May Day: TUC demands better social protection for workers
The Ghana Trades Union Congress (GTUC) has noted that there is little to celebrate as thousands of workers in the country still remain without social protection.
After 60 years of independence, the TUC says decent jobs, employment opportunities workers’ rights, and social protection are still far from reality, against the International Labour Organisation’s Convention 102 on minimum standards of social protection and security.
There is very little to celebrate as workers, said Kwabena Nyarko-Otoo, Director of Labour Policy and Research Institute, TUC during the 2017 National May Day Forum held in Accra.
The event was themed: Ghana@60: Mobilising for Ghana’s future through the creation of decent jobs, and organised by the TUC and the Friedrich Ebert Stiftung, Ghana.
“The fact that there are no jobs, and even if you look at those who have jobs, their rights are been abused: very few of them are registered for social security, women are discriminated against because of maternity leave, so in terms of the labour market and in terms of employment, there is very little to celebrate”
“We want the full implementation of the new pension schemes, including the unification of all the pensions. Though we also recognise that there are challenges, these challenges relate to some of the things we have been hammering on, so we want government to fast-track measures to protect workers,” he added.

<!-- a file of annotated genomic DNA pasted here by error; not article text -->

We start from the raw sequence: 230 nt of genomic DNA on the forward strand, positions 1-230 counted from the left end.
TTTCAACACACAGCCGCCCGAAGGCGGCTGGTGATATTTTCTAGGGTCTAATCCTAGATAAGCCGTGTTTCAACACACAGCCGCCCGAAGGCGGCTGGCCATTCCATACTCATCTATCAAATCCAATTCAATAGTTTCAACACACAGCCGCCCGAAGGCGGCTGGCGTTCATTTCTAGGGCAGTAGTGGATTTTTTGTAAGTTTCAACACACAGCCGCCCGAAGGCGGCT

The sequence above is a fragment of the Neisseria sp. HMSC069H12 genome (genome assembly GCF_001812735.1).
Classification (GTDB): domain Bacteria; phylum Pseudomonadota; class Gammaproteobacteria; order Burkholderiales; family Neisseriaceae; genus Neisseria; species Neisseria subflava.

Out of the country’s 13 million working population, only 1.5 million are in what can be described as decent jobs, the TUC added.
As at October 2015, several thousands of workers in the private sector future were hanging in the balance as the National Pensions Regulatory Authority (NPRA) found that 40,856 employers failed to pay workers pension contributions in the tier 2 of the new pension scheme.
According to the NPRA, out of 91,321 private employers, 51,466 were active under the SSNIT scheme in October 2015. However, the active establishments registered under Tier-2 were only 10,610, meaning there were as many as 40,856 without Tier-2 schemes at the time.
Decent employment, Mr. Nyarko-Otoo added, remains the principal and most viable route out of poverty for millions of Ghanaians.
“The economy must have the ability to generate opportunities for gainful employment. This will require that the economy expands (grows), creates opportunities for investment and entrepreneurship, job creation and sustainable livelihoods, because when economic growth fails to expand opportunities for job creation becomes limited, which also undermines the first element of decent work,” he said.